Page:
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Skateboarding News

Thursday, April 21, 2011

Green skateboarding is not about money

A lot of skateboard companies are taking green technology very seriously. Take Sole Technology. Based in Lake Forest CA, the company built a 74,610-square-foot warehouse with 616 solar panels on the roof that generates 275,000 kilowatt-hours of electricity (enough to power 60 homes) and eliminates 97 tons of carbon dioxide annually. In 2007, he hired an environmental affairs manager. In 2008, he began to shift production to a site in China that uses hydroelectric power and reduce the carbon output of the company's factories by 20%. He wants to make Etnies carbon-neutral by 2020. Pierre Andre Senizergues, the boss of Etnies, has been green for a very long time now. When he noticed that companies were discarding skateboard blanks, he decided to refurbish them into a line of tables, chairs and bookcases in a rather art-deco-style slash skate-oriented line of home furnishings called “Skate Study House”.

He supports every year a Halloween party that he calls HalloGreen and asks everybody to come with a recycled costume. He was portrayed in a skateboard movie called Greend and has been a part of raising awareness about the environment through film with his work on Leonardo Di Caprio’s eco-documentary, “The 11th Hour”. When the movie was premiered at the Cannes Film Festival in May 2007, that sparked PAS' most recent project: C-PAS (short for “Collection Pierre Andre Senizergues”), a high-end line of men's tuxedos, dress shirts, outerwear and suits made from recycled materials.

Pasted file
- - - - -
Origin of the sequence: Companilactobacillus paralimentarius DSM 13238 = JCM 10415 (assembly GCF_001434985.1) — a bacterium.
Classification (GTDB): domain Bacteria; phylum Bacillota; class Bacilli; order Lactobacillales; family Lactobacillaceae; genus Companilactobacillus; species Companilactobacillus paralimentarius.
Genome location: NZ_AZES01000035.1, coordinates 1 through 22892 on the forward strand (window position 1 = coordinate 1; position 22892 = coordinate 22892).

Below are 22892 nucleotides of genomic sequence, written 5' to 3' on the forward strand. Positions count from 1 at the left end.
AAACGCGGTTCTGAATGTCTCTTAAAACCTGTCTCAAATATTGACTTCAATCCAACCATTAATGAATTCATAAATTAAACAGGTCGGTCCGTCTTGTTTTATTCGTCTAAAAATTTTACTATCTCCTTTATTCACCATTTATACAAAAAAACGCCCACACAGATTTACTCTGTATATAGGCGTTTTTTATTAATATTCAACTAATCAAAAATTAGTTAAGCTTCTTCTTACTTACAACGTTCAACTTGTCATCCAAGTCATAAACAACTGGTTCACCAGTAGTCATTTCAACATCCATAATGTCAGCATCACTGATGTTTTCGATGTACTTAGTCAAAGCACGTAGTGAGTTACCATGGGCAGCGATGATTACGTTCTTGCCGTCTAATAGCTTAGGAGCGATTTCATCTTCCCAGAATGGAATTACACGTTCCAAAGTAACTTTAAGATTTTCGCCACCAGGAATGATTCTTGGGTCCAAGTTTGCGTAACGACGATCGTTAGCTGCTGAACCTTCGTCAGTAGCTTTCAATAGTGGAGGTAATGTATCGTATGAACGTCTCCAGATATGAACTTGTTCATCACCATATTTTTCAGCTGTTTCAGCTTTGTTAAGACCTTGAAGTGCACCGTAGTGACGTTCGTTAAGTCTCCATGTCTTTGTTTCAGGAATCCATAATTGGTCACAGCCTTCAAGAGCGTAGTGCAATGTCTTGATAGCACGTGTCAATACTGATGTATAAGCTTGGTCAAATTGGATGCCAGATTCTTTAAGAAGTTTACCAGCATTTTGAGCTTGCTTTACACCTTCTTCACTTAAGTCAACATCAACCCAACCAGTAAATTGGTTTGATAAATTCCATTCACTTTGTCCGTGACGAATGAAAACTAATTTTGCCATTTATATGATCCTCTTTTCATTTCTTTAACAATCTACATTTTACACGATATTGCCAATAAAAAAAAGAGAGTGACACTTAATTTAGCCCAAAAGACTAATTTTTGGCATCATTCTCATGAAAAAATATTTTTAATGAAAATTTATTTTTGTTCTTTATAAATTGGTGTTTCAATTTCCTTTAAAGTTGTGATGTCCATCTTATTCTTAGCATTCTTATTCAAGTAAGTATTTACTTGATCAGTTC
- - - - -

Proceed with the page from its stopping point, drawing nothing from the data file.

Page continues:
Of course, there are other companies that have decided to go green since inception. When Arbor Collective was launched 15 years ago, the company has geared its product to speak to riders' identities and lifestyles instead of focusing solely on "identity environmentalists." Born with a focus on sustainability, the Venice (CA) based company is keenly aware that unfortunately, many riders don’t make their concern for the environment a part of their outward identity but they believe that people will support a sustainable and environmentally friendly product as long as it fits in with their individual lifestyle.


Contributor Michael Sudmeier from Transworld Skateboarding has recently met with up with Bob Carlson to find out more about Arbor Collective’s efforts toward sustainability.

Read the rest of the interview at Transworld skateboarding or go to Arbor Collective website. knows its products must be relevant and affordable for today’s market, and Bob Carlson, CEO and co-founder, is quick to admit that it’s not possible to make a completely “green” product. Instead, sustainability must be pursued through steps toward the future. Arbor Collective is green to the bone, even the basics are incredibly important to Arbor. Arbor's website boast that they ” print on recycled paper only, use soy-based inks; recycle all office waste; and build out retail/office space and point of purchase displays with recycled and/or sustainable materials.”

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posted by Xavier Lannes @ Thursday, April 21, 2011 


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